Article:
Big Laurel

     About the year 1820 young Rafe Kilgore, of the Rye Cove section of Scott County, VA, went over to neighbor William Wheatley's place to court William's daughter, Milly, who had just killed a bear with a skillet. Rafe admired both her courage and beauty. So it was not long until he claimed the bear-slaughtering lassie for his bride; and soon after the wedding the two young people bundled up their duds and struck out to find a home for themselves where it was not too crowded.
     Over High Knob they came; down through the laurel-locked bottoms on which the town of Norton now stands; turned up Guests River; and, just above the point where another pioneer woman, Mrs. Benjamin Bolling, had slain a panther with a piggin, some forty years before, they took the right hand fork of the stream; almost hewed their way through laurel and grapevine thickets for a distance of three miles to a little bottom a hundred and fifty yards, up a hollow, to the left of the watercourse they had been following, where they unloaded their budgets and packsaddles and built themselves a home from hewn beech logs.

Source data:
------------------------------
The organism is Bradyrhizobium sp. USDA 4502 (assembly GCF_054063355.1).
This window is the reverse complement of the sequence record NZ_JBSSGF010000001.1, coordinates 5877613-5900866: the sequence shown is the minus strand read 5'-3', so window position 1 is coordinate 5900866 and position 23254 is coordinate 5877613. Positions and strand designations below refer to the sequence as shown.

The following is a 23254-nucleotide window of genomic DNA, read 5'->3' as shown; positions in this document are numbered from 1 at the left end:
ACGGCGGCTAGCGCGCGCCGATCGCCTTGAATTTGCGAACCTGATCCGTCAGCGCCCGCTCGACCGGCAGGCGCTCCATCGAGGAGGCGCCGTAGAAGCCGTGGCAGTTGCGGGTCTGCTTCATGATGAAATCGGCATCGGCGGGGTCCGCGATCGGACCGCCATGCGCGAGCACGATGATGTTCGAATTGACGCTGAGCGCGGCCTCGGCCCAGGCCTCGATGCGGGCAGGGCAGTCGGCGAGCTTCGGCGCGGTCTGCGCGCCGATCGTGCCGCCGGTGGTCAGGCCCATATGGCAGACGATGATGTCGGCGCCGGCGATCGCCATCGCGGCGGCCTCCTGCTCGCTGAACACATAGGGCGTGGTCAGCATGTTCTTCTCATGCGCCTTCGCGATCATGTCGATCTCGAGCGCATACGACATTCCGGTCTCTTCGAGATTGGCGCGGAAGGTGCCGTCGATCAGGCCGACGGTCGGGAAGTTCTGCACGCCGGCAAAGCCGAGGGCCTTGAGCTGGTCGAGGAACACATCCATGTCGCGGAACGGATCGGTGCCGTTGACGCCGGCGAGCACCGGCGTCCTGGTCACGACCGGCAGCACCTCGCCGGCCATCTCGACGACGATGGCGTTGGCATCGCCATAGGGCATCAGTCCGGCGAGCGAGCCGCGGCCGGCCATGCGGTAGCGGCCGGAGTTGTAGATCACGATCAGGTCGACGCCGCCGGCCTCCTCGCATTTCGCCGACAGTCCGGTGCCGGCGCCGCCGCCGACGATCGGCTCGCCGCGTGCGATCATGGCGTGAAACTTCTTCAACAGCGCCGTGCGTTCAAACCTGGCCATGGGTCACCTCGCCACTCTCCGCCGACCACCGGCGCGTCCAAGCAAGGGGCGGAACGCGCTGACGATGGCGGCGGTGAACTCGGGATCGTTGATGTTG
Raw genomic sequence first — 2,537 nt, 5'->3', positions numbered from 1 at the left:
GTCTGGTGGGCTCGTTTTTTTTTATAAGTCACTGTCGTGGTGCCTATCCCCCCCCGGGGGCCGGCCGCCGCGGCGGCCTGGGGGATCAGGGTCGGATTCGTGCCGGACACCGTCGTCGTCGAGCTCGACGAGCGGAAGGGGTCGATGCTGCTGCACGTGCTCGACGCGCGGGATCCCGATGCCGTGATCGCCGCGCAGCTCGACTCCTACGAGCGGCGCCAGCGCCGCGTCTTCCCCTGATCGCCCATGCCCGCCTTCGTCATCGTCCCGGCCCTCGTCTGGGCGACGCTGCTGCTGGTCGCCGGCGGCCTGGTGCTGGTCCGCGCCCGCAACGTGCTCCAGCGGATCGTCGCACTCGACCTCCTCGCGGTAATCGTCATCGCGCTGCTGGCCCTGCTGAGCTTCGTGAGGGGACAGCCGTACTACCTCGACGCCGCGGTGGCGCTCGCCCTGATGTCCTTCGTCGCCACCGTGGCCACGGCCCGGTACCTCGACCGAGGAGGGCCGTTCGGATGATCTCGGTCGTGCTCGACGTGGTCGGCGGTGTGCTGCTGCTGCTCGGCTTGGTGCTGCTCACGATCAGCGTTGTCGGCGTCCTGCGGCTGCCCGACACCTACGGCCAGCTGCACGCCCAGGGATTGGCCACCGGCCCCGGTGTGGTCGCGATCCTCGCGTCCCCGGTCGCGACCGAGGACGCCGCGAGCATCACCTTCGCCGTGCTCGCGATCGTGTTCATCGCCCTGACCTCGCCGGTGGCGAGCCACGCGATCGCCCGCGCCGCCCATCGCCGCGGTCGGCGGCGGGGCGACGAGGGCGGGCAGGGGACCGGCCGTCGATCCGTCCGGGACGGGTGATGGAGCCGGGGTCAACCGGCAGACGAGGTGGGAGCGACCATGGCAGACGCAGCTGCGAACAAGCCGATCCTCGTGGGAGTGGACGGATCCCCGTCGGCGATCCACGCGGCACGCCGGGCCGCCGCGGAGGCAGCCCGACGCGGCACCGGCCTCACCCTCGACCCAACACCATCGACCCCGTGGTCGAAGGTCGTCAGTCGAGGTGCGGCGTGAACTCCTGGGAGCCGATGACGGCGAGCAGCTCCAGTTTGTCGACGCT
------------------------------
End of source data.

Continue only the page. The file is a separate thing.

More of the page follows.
And that was the beginning of Big Laurel. Soon thereafter Milly's brothers, Jack and Arter Wheatley followed the Kilgores across Stone Mountain. Jack established himself on Greasy Branch of Rocky Fork and Arter built his house in Grassy Gap from which pint he could look almost straight down on his brother-in-law's home on Rotten Hollow.

Return to Wise
Return to Articles

Copyright Notice
All files on this site are copyrighted by their creator. They may not be reproduced on another site without specific permission from Vickie Sturgill Stevens . Although public information is not in and of itself copyrightable, the format in which they are presented, the notes and comments, etc., are.